"This is not a re-play of the Arab Spring, except that, as in Egypt, the military holds the key hand after the huge popular protests," said Stephen Chan, a professor of world politics at the London School of Oriental and African Studies.

"As in Cairo during the Arab Spring, the Sudanese and Algerian security forces refused to fire at the demonstrators. That is one huge key difference with Zimbabwe in the months after the departure of Mugabe."

Chan said for the Sudan army to get popular support, there was need for a peaceful transition.  He said unlike in Zimbabwe where demonstrators poured onto the streets after the military had staged a soft coup, in Algeria and Sudan, it was popular protests which jolted the army into action, on the side of demonstrators.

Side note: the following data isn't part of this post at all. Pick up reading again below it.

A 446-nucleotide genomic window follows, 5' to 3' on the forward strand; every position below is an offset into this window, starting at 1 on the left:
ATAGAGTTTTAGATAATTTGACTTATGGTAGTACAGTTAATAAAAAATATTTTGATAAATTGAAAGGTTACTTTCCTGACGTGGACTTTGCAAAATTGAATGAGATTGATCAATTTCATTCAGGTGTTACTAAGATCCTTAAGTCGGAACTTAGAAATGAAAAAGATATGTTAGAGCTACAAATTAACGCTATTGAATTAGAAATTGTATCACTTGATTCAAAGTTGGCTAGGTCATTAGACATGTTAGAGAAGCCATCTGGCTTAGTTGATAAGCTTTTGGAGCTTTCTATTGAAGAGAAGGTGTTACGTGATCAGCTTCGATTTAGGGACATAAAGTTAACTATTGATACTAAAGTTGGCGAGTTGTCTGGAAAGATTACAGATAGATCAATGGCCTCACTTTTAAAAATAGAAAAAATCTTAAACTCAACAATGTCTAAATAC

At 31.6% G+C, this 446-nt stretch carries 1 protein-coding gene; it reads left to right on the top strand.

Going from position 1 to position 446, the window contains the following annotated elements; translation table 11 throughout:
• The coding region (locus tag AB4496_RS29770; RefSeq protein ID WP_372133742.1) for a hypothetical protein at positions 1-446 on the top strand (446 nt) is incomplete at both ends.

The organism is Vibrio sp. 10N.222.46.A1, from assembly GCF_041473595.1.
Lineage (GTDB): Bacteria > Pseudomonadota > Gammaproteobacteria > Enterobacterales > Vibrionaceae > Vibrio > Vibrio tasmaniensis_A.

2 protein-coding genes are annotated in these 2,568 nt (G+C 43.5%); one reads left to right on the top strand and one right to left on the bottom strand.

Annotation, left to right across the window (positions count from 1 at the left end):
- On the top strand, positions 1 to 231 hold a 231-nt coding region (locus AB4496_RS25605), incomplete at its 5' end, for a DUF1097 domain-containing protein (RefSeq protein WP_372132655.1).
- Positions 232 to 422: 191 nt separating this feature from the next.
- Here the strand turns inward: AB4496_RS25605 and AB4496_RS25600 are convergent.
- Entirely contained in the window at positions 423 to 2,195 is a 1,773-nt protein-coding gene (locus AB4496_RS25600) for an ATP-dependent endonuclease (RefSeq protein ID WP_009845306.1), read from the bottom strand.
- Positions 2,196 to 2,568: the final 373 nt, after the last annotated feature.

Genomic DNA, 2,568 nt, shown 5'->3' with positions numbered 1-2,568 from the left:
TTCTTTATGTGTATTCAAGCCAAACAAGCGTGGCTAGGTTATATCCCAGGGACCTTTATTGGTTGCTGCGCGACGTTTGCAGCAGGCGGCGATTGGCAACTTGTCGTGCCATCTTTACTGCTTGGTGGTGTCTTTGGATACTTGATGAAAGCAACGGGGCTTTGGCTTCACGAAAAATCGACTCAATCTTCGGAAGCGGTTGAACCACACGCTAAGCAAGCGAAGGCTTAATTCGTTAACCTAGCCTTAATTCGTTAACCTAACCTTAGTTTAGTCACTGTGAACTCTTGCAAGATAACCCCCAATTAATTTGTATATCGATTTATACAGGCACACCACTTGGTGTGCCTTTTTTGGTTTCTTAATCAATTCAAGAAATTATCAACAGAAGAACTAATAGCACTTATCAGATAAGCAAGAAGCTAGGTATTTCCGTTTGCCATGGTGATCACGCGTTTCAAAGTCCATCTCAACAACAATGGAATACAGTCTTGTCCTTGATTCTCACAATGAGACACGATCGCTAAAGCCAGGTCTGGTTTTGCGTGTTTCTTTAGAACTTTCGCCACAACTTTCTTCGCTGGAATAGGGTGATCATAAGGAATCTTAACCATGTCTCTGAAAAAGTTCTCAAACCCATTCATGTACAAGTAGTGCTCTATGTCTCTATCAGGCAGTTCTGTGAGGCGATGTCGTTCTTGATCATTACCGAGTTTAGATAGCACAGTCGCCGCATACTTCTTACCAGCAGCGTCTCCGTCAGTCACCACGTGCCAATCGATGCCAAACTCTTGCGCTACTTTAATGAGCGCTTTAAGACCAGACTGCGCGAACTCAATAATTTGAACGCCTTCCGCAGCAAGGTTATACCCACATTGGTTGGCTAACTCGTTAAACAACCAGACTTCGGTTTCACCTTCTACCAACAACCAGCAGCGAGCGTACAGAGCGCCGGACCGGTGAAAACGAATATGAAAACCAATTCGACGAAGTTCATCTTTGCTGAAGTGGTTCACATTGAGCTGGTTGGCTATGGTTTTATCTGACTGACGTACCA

"Having said all that, both Algeria and Sudan are in the early phases of political dynamics that may yet have many twists and turns. These are hugely sophisticated countries with well-educated urban populations. It is too soon to say what the military authorities will to do," he said.

Piers Pigou, senior consultant at the International Crisis Group said it was too early to tell what may happen next in Sudan. "The story is not finished in Sudan. Protesters will understandably be unimpressed by the military retaining such an overt political role and one expects demonstrations will continue," said Pigou.